The cement produced by East African Portland Cement Company. EAPCC has suspended an earlier notice that sought to lay off the entire work force saying a replacement notice on the intended company restructuring and staff rationalization will be circulated. www.businesstoday.co.ke
The cement produced by East African Portland Cement Company. EAPCC has suspended an earlier notice that sought to lay off the entire work force saying a replacement notice on the intended company restructuring and staff rationalization will be circulated. [Photo/EAPCC]

The East African Portland cement (EAPCC) has suspended its earlier notice that sought to lay off the entire workforce.

According to the company, a replacement notice on the intended company restructuring and staff rationalization will be circulated.

“We wish to bring to your attention that the said notice has been withdrawn,” read the memo signed by the acting Managing Director, Stephen Nthei.

The company had announced that it would lay-off all employees in a new restructuring programme to streamline operations and save the cement maker from more losses.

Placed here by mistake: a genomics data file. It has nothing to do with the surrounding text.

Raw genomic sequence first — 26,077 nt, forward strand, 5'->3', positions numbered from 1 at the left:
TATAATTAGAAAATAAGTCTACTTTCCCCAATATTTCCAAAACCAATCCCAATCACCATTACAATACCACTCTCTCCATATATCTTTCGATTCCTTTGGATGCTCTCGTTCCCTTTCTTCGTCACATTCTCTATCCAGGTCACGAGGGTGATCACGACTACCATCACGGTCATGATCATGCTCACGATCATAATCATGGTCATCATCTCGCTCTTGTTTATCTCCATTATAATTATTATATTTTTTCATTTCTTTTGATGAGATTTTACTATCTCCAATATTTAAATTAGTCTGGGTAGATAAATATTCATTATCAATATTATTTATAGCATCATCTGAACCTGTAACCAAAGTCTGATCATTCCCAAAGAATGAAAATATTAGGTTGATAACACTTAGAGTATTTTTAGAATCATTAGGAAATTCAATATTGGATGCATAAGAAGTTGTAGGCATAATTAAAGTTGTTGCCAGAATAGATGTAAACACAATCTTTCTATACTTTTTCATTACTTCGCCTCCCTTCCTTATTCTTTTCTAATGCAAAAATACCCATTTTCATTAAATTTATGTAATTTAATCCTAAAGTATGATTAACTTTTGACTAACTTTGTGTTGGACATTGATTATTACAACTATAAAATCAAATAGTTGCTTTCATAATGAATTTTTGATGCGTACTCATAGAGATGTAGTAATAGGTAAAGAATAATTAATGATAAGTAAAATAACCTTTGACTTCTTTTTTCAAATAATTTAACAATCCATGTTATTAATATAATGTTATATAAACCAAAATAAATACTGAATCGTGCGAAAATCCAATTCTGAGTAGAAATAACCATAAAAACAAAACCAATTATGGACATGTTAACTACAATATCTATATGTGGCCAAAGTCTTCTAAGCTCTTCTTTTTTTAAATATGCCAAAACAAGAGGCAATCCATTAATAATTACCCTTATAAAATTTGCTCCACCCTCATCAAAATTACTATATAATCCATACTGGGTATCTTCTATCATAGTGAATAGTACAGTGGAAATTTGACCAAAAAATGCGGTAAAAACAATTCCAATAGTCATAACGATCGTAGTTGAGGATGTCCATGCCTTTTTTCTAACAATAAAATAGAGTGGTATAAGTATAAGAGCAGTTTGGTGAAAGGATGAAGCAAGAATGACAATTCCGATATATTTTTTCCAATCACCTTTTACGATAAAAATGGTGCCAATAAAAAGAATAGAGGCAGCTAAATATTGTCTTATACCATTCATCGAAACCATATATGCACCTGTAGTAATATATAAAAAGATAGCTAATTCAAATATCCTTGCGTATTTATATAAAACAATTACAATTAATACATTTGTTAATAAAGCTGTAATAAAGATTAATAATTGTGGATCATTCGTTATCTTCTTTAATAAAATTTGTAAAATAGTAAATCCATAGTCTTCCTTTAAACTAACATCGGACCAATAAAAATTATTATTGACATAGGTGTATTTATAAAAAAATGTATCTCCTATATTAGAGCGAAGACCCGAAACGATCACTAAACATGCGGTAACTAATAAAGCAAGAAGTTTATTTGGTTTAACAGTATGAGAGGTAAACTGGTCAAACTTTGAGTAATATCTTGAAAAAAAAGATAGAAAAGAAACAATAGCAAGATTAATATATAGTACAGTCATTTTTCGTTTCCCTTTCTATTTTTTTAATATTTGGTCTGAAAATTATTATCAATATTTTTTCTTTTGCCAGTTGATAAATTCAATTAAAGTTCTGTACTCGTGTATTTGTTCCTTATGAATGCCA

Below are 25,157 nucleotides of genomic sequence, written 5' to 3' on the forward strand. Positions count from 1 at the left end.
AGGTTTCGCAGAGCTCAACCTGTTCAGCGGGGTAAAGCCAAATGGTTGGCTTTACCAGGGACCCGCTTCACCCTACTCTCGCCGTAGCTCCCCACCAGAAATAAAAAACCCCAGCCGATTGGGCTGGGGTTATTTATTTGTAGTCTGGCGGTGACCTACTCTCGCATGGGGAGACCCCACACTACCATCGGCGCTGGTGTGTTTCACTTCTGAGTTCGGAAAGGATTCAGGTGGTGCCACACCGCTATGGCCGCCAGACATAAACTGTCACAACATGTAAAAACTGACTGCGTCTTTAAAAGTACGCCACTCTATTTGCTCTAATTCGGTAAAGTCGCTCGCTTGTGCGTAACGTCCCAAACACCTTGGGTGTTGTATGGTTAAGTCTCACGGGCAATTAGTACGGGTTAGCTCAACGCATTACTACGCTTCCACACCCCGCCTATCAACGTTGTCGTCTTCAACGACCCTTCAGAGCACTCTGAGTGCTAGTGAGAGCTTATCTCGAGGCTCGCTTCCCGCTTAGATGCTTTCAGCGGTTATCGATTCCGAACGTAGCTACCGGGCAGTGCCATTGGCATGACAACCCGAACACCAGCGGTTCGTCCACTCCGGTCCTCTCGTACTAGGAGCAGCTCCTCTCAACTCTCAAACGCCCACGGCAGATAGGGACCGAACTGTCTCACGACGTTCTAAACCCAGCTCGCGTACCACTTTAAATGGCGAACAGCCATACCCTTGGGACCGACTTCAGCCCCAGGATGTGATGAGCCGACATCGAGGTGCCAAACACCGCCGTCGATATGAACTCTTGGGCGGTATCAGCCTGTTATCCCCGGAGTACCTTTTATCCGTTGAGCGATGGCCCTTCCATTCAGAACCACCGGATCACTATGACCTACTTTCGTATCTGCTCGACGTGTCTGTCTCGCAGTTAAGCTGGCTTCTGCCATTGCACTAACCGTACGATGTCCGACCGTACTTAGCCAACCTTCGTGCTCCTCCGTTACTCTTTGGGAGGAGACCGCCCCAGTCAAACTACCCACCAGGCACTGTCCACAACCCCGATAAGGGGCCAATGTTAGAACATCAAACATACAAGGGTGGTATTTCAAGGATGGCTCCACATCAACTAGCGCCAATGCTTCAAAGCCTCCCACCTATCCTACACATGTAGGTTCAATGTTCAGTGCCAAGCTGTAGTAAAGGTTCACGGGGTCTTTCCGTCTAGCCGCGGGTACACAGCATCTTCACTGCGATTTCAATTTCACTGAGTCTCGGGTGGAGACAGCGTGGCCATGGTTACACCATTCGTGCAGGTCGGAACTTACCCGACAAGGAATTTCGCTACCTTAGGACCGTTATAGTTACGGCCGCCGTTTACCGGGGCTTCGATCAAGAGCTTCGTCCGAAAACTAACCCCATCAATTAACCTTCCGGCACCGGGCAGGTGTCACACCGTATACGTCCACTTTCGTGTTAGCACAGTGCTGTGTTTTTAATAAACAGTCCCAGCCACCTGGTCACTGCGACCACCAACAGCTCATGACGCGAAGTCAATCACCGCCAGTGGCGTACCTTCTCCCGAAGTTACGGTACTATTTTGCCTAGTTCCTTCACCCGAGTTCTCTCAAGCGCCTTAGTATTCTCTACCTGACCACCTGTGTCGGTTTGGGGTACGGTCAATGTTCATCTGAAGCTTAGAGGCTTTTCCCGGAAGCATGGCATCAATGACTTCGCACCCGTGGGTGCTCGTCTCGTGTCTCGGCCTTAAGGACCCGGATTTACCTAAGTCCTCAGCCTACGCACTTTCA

In the internal circular, Nthei declared all positions for both unionisable and non-unionisable workers in the company redundant.

He further indicated that Portland, which is listed on the Nairobi Securities Exchange, has been making losses of up to Ksh8 million daily, which has impacted negatively on revenues and profitability.

“Subsequently, all jobs will be reconfigured in terms of job consolidation and enrichment in line with the restructured and leaner organisation structure,” he said.

“In the last three years, the company’s market share has drastically reduced, impacting negatively on sales and subsequent profitability,” Nthei said in the memo. “This may be attributed to many reasons, key among them being increased competition and inadequate working capital.”

The company had 448 permanent and 488 contract employees on its payroll as of last year, with the former being offered a severance package of one month’s pay for every year worked as well as a gratuity payment.  In 2016, EAPCC fired 1,000 employees and reduced its staff count to 500 people as cash-flow problems set it in again.

Its chairman, Bill Lay at the time said the company was overstaffed with more than 1,500 employees. Last year, the company laid off 520 employees it opted not to renew contracts to deal with the bloated workforce.

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Brenda Gamonde is reporter with Business Today. Email: [email protected]

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